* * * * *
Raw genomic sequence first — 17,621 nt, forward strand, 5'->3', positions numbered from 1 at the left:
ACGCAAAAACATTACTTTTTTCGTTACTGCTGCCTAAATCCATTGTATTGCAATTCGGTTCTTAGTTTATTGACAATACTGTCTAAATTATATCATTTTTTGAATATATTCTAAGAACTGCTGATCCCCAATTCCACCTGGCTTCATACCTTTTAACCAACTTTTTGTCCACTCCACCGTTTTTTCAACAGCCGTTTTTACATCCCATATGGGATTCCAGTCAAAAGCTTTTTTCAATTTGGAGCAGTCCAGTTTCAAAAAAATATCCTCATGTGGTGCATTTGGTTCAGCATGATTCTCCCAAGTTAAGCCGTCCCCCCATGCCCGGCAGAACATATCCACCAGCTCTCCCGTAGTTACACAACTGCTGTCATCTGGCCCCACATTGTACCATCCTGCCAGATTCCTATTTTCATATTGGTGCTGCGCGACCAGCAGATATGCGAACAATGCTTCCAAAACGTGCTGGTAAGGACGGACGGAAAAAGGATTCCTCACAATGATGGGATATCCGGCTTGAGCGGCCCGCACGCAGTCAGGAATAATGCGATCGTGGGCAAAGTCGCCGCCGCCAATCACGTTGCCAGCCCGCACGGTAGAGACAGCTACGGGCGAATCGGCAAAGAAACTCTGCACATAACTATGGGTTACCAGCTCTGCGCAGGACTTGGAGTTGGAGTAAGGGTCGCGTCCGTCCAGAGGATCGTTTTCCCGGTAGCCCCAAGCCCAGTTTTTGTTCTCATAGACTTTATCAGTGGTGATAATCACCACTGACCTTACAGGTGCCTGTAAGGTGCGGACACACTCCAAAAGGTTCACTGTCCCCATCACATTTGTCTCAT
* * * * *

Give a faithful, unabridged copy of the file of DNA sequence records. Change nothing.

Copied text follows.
Raw genomic sequence first — 17,621 nt, forward strand, 5'->3', positions numbered from 1 at the left:
ACGCAAAAACATTACTTTTTTCGTTACTGCTGCCTAAATCCATTGTATTGCAATTCGGTTCTTAGTTTATTGACAATACTGTCTAAATTATATCATTTTTTGAATATATTCTAAGAACTGCTGATCCCCAATTCCACCTGGCTTCATACCTTTTAACCAACTTTTTGTCCACTCCACCGTTTTTTCAACAGCCGTTTTTACATCCCATATGGGATTCCAGTCAAAAGCTTTTTTCAATTTGGAGCAGTCCAGTTTCAAAAAAATATCCTCATGTGGTGCATTTGGTTCAGCATGATTCTCCCAAGTTAAGCCGTCCCCCCATGCCCGGCAGAACATATCCACCAGCTCTCCCGTAGTTACACAACTGCTGTCATCTGGCCCCACATTGTACCATCCTGCCAGATTCCTATTTTCATATTGGTGCTGCGCGACCAGCAGATATGCGAACAATGCTTCCAAAACGTGCTGGTAAGGACGGACGGAAAAAGGATTCCTCACAATGATGGGATATCCGGCTTGAGCGGCCCGCACGCAGTCAGGAATAATGCGATCGTGGGCAAAGTCGCCGCCGCCAATCACGTTGCCAGCCCGCACGGTAGAGACAGCTACGGGCGAATCGGCAAAGAAACTCTGCACATAACTATGGGTTACCAGCTCTGCGCAGGACTTGGAGTTGGAGTAAGGGTCGCGTCCGTCCAGAGGATCGTTTTCCCGGTAGCCCCAAGCCCAGTTTTTGTTCTCATAGACTTTATCAGTGGTGATAATCACCACTGACCTTACAGGTGCCTGTAAGGTGCGGACACACTCCAAAAGGTTCACTGTCCCCATCACATTTGTCTCAT